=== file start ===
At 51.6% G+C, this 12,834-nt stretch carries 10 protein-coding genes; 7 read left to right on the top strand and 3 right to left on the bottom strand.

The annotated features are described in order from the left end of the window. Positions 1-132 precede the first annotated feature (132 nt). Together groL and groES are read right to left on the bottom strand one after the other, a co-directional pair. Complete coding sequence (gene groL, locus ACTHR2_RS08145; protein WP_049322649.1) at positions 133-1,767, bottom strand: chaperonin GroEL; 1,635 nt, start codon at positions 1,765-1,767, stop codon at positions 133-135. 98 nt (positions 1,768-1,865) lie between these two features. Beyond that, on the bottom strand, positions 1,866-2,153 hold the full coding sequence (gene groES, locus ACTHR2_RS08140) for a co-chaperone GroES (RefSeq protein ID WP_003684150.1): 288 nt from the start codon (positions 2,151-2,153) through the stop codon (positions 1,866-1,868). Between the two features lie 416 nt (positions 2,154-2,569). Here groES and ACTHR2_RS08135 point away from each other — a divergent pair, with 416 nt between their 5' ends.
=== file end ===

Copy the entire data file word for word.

At 51.6% G+C, this 12,834-nt stretch carries 10 protein-coding genes; 7 read left to right on the top strand and 3 right to left on the bottom strand.

The annotated features are described in order from the left end of the window. Positions 1-132 precede the first annotated feature (132 nt). Together groL and groES are read right to left on the bottom strand one after the other, a co-directional pair. Complete coding sequence (gene groL, locus ACTHR2_RS08145; protein WP_049322649.1) at positions 133-1,767, bottom strand: chaperonin GroEL; 1,635 nt, start codon at positions 1,765-1,767, stop codon at positions 133-135. 98 nt (positions 1,768-1,865) lie between these two features. Beyond that, on the bottom strand, positions 1,866-2,153 hold the full coding sequence (gene groES, locus ACTHR2_RS08140) for a co-chaperone GroES (RefSeq protein ID WP_003684150.1): 288 nt from the start codon (positions 2,151-2,153) through the stop codon (positions 1,866-1,868). Between the two features lie 416 nt (positions 2,154-2,569). Here groES and ACTHR2_RS08135 point away from each other — a divergent pair, with 416 nt between their 5' ends.